Mental Health Tips
February 27, 2023

Raising Awareness at All Stages of Eating Disorder Recovery

Written by
Taelor Wells, LMFT, APCC
Reviewed by
Joslyn Reisinger, LMHC
Updated on
April 5, 2024

As a therapist with personal and professional experience with disordered eating, I’ve encountered individuals from all walks of life who come to treatment at various stages in the recovery process — and I've noticed that there are a lot of misconceptions about eating disorders out there. By raising awareness about eatng disorders and all stage of recovery, we can inspire others to share their stories and seek the help they need.

In this article, we'll explore eating disorders, common misconceptions, and ways to get help at all stages of recovery.

What are eating disorders and how common are they?

We live in a society where there is no shortage of focus on food, weight, and shape. This hyperfocus on physical appearance is very much normalized via “thinspo” and “fitspo” accounts on social media and other web-based outlets. It is difficult to scroll through Instagram or TikTok without seeing the before and after photos of someone’s weight loss journey or hearing about a new beauty product.

For some, this preoccupation with body image may be fleeting, while for others, enduring and potentially fatal. According to a research, nearly 30 million people in the United States will suffer from an eating disorder in their lifetime. And people of color are half as likely to be diagnosed or receive treatment as their white counterparts.

I have heard countless clients articulate their apprehensions about pursuing formal care because their illness falls just beneath what would be considered clinically concerning, watching them justify their behaviors because such actions are promoted or reinforced by beauty as a social currency.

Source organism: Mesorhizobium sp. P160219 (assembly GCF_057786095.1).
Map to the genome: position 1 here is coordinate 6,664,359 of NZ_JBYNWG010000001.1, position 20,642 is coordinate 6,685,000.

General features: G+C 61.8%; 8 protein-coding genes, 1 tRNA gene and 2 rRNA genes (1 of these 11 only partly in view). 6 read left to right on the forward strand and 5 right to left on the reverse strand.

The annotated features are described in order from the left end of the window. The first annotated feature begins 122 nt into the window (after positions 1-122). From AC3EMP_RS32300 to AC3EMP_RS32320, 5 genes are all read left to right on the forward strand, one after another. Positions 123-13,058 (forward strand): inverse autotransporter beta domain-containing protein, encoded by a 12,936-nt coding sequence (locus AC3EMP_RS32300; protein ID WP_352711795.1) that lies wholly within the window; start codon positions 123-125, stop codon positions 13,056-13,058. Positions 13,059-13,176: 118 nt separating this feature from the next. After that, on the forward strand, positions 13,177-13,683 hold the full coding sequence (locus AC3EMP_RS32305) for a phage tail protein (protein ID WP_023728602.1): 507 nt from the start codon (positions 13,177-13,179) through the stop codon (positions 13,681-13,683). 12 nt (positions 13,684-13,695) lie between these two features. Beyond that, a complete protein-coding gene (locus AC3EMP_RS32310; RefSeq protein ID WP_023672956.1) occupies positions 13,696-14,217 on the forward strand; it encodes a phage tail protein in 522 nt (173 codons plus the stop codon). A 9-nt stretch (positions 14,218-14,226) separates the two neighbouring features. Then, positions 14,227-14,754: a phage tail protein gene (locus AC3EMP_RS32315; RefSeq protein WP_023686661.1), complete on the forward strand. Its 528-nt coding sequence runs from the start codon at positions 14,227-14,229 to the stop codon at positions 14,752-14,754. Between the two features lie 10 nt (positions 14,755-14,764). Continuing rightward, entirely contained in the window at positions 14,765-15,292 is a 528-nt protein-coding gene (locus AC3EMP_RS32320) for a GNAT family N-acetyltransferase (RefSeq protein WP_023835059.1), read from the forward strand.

There are many types of eating disorders. Some are more common than others, and they all manifest differently. For instance, anorexia nervosa involves a pattern of restrictive eating and a fear of gaining weight, whereas bulimia nervosa is characterized by eating large quantities of food, followed by compensatory behaviors such as self-induced vomiting, laxatives, or excessive exercise. Also common is binge-eating disorder, which is similar to bulimia nervosa minus the use of compensatory actions to prevent weight gain.

Regardless of the form one’s illness adopts, eating disorders can lead to functional impairment as well as medical complications, even death, sometimes resulting in extensive hospital admissions. For many, the disease permeates multiple facets of life, ultimately leading to social isolation and self-loathing, particularly when left untreated.

Eating disorders have a significant impact on mental health

People with eating disorders are twice as likely to experience conditions like anxiety and depression compared to people in the wider community. Although it is unclear whether eating disorders precede these things, research shows that eating disorders are positively correlated with other mood and anxiety-related disorders. As a result, treating an eating disorder often entails multidimensional treatment that targets, not only a person’s problematic relationship with food and weight, but also other mental-health issues that may inform the primary presenting concern.

Busting misconceptions about eating disorders

It’s all about food

There is a misconception that eating disorders are all about food, and clients often express frustration about the fact that friends and loved ones will typically say, “why can’t you just eat?” But eating disorders are much more than that; they are a disease that takes hold of the individual with a really intense grasp.